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A naturally aspirated engine should run an air/fuel ratio of around 12 - 13:1 at peak torque. The exact air/fuel ratio can be determined by dyno testing, with the ratio selected on the basis of the one that gives best torque. Rich air/fuel ratios can be used to control detonation, and this is a strategy normally employed in forced induction engines. Thus, on a forced induction engine, the mixture should be substantially richer: 11.6 - 12.3:1 on a boosted turbo car and as rich as 11:1 on an engine converted to forced aspiration without being decompressed. As is also the case for ignition timing, the air/fuel ratio should vary with torque, rather than with power.
Click for larger image

Most factory forced induction cars run very rich full load mixtures, with 10:1 being common. This is done for engine and cat converter safety reasons - in case an injector becomes slightly blocked, or the intake air temperature rises to very high levels. These cars will normally develop more power if leaned out. Note that emissions testing does not normally take place at full throttle, so full load emissions can be high without legal problems.

In the engine operating range from peak torque to peak power, a naturally aspirated engine should be slightly leaner at about 13:1, with the forced induction factory engine about 12:1 and an aftermarket supercharged engine staying at about 11:1.
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Old 09-13-2012, 04:20 PM   #23
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Here's a FAQ from High Performance Products out of Australia about their superchargers.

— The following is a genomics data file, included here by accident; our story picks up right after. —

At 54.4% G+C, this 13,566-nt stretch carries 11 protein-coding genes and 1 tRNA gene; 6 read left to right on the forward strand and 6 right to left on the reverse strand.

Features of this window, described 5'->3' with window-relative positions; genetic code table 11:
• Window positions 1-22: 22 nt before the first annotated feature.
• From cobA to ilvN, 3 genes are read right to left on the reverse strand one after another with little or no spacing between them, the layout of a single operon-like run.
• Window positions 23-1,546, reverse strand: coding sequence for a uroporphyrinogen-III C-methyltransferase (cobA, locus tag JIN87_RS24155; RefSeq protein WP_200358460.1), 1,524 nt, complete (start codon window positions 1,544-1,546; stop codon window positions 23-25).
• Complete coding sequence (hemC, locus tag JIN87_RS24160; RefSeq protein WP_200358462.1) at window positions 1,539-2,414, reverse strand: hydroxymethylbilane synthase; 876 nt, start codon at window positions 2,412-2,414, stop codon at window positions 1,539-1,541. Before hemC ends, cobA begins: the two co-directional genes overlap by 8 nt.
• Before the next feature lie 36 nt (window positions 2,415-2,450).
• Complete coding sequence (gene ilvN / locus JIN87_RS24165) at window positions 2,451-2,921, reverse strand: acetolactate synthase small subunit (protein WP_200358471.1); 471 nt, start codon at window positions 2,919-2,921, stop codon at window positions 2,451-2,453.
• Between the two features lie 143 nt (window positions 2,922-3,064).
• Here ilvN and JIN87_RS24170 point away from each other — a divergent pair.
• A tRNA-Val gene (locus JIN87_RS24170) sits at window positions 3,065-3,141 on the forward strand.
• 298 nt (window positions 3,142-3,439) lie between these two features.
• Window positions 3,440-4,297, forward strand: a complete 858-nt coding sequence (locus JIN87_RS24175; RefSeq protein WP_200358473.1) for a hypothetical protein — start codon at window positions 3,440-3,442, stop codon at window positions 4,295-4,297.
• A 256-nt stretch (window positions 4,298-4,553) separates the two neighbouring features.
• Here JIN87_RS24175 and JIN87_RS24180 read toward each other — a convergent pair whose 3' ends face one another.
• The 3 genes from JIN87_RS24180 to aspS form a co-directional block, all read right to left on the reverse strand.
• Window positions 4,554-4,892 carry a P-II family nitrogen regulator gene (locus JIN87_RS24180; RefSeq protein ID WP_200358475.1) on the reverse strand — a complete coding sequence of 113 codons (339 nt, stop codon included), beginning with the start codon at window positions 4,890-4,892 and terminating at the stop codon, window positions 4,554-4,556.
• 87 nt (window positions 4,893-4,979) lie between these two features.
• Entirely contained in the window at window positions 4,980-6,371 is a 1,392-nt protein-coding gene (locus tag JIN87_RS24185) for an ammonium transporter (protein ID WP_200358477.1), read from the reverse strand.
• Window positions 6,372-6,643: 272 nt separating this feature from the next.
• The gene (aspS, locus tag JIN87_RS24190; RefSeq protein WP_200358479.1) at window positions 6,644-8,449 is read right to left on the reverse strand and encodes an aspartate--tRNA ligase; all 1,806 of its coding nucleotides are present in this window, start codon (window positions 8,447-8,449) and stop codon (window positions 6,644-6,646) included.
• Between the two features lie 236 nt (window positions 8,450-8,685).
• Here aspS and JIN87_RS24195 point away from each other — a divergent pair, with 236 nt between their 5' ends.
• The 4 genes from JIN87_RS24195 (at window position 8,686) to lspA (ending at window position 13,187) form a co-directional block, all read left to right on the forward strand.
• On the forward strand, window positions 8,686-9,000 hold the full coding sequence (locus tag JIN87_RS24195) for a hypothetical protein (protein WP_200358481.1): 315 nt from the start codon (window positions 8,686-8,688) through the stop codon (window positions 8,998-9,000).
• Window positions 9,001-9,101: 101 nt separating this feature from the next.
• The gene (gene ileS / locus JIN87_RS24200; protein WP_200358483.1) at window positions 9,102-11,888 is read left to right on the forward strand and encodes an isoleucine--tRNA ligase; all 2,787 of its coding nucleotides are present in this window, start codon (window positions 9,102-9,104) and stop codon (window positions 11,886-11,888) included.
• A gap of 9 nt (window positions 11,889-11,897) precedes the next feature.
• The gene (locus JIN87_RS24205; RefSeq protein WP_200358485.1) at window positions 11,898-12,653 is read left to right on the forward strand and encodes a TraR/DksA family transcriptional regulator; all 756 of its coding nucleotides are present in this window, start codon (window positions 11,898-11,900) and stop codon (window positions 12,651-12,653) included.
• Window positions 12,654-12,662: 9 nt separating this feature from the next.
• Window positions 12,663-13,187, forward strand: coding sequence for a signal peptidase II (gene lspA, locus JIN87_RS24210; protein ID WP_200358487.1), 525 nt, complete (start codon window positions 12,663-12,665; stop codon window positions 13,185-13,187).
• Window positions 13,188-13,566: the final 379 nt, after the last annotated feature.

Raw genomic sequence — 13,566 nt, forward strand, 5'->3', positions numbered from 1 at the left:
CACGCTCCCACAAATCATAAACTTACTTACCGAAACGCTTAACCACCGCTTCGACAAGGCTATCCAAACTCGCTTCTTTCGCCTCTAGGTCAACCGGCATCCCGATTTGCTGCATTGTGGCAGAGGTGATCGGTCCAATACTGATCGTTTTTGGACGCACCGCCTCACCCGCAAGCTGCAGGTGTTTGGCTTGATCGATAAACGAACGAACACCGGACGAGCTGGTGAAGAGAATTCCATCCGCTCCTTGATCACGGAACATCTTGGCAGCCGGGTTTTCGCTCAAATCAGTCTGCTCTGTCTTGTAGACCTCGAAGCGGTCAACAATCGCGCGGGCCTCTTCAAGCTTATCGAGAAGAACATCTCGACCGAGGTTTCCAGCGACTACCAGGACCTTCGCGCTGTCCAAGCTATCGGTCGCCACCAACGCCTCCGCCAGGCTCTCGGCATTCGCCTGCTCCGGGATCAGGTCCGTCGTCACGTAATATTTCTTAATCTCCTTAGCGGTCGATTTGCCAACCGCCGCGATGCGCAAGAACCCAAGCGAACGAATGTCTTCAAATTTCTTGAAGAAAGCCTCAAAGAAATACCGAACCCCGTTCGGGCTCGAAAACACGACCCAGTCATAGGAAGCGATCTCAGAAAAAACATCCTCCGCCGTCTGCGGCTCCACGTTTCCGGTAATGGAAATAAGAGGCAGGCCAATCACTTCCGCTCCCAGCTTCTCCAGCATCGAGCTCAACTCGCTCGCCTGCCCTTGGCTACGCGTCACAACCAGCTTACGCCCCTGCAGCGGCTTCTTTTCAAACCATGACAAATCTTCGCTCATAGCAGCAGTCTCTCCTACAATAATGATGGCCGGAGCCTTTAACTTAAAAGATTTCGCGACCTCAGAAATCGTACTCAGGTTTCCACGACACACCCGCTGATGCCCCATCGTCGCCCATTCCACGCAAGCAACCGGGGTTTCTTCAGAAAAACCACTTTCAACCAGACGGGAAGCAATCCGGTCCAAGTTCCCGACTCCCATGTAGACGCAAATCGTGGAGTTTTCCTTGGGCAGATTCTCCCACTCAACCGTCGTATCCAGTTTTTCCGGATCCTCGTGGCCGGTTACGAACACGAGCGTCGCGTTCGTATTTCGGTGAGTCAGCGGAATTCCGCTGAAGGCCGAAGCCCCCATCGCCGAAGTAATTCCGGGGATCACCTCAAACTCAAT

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An engine must have the ideal air / fuel ratio to produce maximum power.
Again every engine is different, but generally the best power is produced at around 12 - 12.5 : 1.
Additional fuel does not usually control detonation nor produce more power. One of the best methods of controlling detonation is octane.
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Old 09-13-2012, 04:24 PM   #24
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What your ROM cells say and what the ACTUAL AFR is....is a different story. The oem tuners may have had to command a 9.5 AFR to get a 11.3 AFR at the o2 sensor location. At least thats how my rom is. Ive got a 10.5 afr commanded at full boost 5000 rpms and up. Its running about 11.3-11.7 actual afr tho.
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Old 09-13-2012, 04:26 PM   #25
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Here's one from ImportTuner Magazine.

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Tuning the fuel boils down to setting some targets for your AFRs and doing your best to hit those targets. For naturally-aspirated cars, AFR's should usually range from 14.7:1 at idle and very light throttle, 14:1 to 13:1 at part throttle, and around 12.5:1 at wide-open throttle.

The AFR targets for a forced-induction car are a little different. Normally, the off-boost targets will be the same as naturally aspirated engines, but under boost they usually are tuned to run rich, which leaves extra fuel in the chamber for cooling and reduces the chances of detonation. On crappy pump gas (91 octane), most tuners we know tune using conservative AFR targets under boost (around 11:1 to 12:1).